Can I force employees to take annual leave?
Yes, you can. This is defined in the Working Time Regulations 1998. An employer can instruct a worker to take annual leave by giving notice that is at least twice the duration of the leave that must be taken. That means four weeks’ notice for leave of two weeks duration. If your business closes during a Christmas period, for example, you can also instruct your employees to ‘save the days’ so they do not use more than their annual entitlement.
Should I allow employees to carry over their leave?
This is a practical decision for each business to make depending on the circumstances of that business. If the business has continued to operate as near as normal (albeit with employees working from home in some cases), it may be advisable to ensure annual leave is taken as normal and spread out over the year. Essentially, if you can grant leave requests without significant business impact, my recommendation would be to keep it that way.
If, however, granting leave would have a significant impact on your business or you have not been able to conduct your business during Coronavirus, there is a strong likelihood that leave will be ‘accruing’ for your employees. In this situation, you may want to consider a temporary change to your normal annual leave booking arrangements especially if you anticipate a flood of annual leave requests at the back end of the year. This is where ‘carrying over’ leave may be a viable option for you. Remember though, you can determine how much leave can be carried over and when and how it can be taken (subject to compliance with the Working Time Regs).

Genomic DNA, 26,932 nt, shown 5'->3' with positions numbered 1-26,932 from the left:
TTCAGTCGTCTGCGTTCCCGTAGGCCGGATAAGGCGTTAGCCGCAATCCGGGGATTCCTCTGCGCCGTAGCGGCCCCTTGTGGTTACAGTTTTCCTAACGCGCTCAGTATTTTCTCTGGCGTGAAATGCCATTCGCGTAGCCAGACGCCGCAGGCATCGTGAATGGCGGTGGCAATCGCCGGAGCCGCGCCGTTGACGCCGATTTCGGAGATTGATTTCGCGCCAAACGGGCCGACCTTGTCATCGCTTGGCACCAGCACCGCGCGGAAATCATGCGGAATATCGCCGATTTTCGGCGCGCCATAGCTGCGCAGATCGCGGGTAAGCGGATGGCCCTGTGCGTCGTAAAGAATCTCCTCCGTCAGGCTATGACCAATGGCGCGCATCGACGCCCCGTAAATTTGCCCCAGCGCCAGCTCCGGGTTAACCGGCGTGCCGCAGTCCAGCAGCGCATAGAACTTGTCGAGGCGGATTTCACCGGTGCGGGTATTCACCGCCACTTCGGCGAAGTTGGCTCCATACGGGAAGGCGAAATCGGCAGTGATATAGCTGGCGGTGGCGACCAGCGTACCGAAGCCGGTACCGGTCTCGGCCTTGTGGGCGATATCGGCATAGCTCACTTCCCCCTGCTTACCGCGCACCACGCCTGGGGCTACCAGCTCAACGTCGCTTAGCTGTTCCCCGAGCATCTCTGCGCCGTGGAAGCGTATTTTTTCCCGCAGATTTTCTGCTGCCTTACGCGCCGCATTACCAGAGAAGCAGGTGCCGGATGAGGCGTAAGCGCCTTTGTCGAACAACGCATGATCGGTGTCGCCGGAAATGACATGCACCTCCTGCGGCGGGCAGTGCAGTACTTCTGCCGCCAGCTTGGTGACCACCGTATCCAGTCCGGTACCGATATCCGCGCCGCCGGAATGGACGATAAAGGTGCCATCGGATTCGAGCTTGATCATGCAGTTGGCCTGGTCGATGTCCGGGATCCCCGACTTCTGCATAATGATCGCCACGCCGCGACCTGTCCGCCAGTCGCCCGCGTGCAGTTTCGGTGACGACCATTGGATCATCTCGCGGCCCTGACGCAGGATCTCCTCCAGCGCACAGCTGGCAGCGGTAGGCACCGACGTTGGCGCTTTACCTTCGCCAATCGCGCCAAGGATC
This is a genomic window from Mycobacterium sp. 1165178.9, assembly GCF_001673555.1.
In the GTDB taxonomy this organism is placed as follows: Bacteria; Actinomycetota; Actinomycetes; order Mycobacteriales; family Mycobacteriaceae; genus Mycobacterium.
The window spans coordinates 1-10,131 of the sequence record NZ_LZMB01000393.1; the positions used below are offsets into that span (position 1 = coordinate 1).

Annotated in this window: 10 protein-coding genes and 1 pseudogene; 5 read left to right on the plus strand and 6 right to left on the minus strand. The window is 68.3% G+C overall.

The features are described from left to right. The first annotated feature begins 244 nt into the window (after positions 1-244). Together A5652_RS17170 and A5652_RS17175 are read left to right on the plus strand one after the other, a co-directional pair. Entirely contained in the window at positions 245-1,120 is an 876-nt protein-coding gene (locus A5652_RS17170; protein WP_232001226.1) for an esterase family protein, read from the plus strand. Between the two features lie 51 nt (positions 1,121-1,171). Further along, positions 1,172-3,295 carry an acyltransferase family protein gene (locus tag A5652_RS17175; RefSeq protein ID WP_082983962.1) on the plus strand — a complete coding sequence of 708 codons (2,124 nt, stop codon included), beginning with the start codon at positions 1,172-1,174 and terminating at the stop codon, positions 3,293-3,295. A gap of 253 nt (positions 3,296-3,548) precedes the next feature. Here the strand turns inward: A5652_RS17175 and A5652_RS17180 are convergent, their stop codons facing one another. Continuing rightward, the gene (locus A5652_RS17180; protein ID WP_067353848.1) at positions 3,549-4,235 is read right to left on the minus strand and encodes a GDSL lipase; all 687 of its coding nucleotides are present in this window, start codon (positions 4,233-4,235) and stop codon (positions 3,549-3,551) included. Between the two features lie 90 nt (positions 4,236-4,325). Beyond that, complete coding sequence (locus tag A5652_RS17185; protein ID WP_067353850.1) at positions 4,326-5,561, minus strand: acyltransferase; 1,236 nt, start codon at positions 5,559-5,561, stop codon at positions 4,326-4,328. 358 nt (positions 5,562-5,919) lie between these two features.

Can I ‘buy out’ annual leave?
No, not unless your employee is leaving, or you are terminating employment. This is because annual leave is specifically to allow for employees to take ‘rest and recuperation’ from work. If they have worked so hard it has not been possible for them to take their leave, they are likely to be extremely tired and this is when accidents can happen. Believe it or not, annual leave is a health and safety requirement … many employers forget this.
I hope you have found these guidelines useful.
If you would like to know anything more about annual leave or any other aspect of employing people, please email email@example.com or call on 07525 923329